The passing the corner exercise is based on the idea that we want the horse to achieve some natural rhythm and balance without the excessive use of the reins. The first step will be to give the horse totally loose reins (Figure 4-1a) as we post the trot around the arena. The trot must have impulsion and be forward, yet not rushing. Not just long reins, but completely loose reins where the rider cannot feel the horse's mouth. With some rider-horse combinations this will take an in-between step, where he may want to hold one long rein and one loose rein (Figure 4-1b). This step might be necessary for a more difficult or nervous horse or for a rider that needs the confidence. As long as the horse moves forward with impulsion the likelihood of his spooking decreases.
Figure 4-1. Moving the horse forward at the trot with loose reins
The rider, through the use of loose reins, permits the horse to find his own balance at first. One such benefit, is that the horse is less likely to want to lean on the reins for balance. With so much importance placed on putting the horse on the bit, it is no wonder that riders may want to overdo the effect of the reins before the horse is ready.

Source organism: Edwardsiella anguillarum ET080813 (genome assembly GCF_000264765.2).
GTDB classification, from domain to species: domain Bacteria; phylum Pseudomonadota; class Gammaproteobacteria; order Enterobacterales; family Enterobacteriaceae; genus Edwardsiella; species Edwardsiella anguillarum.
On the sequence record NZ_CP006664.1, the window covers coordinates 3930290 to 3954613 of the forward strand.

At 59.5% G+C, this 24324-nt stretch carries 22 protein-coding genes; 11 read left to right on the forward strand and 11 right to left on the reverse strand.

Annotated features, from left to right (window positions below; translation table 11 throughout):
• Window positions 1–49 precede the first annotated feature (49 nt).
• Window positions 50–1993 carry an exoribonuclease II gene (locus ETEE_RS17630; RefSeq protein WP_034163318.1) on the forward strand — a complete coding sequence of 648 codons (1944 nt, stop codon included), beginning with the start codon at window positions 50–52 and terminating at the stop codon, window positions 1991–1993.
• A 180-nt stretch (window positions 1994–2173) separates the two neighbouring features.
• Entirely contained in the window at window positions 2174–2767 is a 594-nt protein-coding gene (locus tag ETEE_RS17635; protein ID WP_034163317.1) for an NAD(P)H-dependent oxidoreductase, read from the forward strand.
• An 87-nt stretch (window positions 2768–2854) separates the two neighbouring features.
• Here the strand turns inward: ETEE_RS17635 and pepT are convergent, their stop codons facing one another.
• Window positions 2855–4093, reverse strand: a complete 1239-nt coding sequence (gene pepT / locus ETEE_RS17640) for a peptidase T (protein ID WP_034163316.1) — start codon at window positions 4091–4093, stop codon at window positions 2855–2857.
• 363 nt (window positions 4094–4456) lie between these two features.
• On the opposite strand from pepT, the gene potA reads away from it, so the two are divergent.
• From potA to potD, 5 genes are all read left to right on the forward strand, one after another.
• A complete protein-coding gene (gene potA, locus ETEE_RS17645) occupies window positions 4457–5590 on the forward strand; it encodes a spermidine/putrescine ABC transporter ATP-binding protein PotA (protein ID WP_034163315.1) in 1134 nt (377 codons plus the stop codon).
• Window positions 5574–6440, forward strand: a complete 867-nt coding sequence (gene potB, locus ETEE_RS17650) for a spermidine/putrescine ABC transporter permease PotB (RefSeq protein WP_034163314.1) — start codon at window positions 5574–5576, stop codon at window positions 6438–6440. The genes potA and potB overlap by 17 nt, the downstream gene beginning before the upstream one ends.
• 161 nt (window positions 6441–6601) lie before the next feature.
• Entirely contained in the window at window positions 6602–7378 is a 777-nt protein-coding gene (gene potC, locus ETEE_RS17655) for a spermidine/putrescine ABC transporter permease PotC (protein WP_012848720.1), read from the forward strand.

The rider will use the reins, but only as he passes the corner. Corners are passed by gently and slowly picking up and holding the outside rein (the rein closest to the rail or outside of the arena) a few meters below arriving at the corner. This outside rein acts as a holding rein, being pulled gently in the same direction as the rider’s outside hip. The rider will feel the mouth of the horse gently in his hand. This is followed by the dual action of (1) obtaining contact with the inside rein as well as (2) by the inside leg. The inside rein acts slightly toward the horse’s opposite (or outside) hip. The inside leg acts behind the girth. If the horse is moving forward with enough impulsion, then the hindquarter will be engaged rather than fall out of the circle, as one would suppose.
As we begin to speak of different actions of the reins, the following diagram (Figure 4-2) has often been used by others to differentiate between the various effects of the reins. While I prefer not to use the traditional terms, I feel the diagram in nevertheless instructive. A rider put pressure on a rein directly toward his own hip on that same side of the horse (c), or toward the horse's hip (b). The rider can also use a more lateral pressure, which increases from the most slight, toward the horse's tail (d), the opposite hip of the horse (e), or the opposite hip of the rider (f). The two other rein actions include the opening rein (a) and the contrary rein (g). Of course, none of these rein positions are as stable as gears on a car when using a clutch, but rather, there are infinite degrees between one position and another.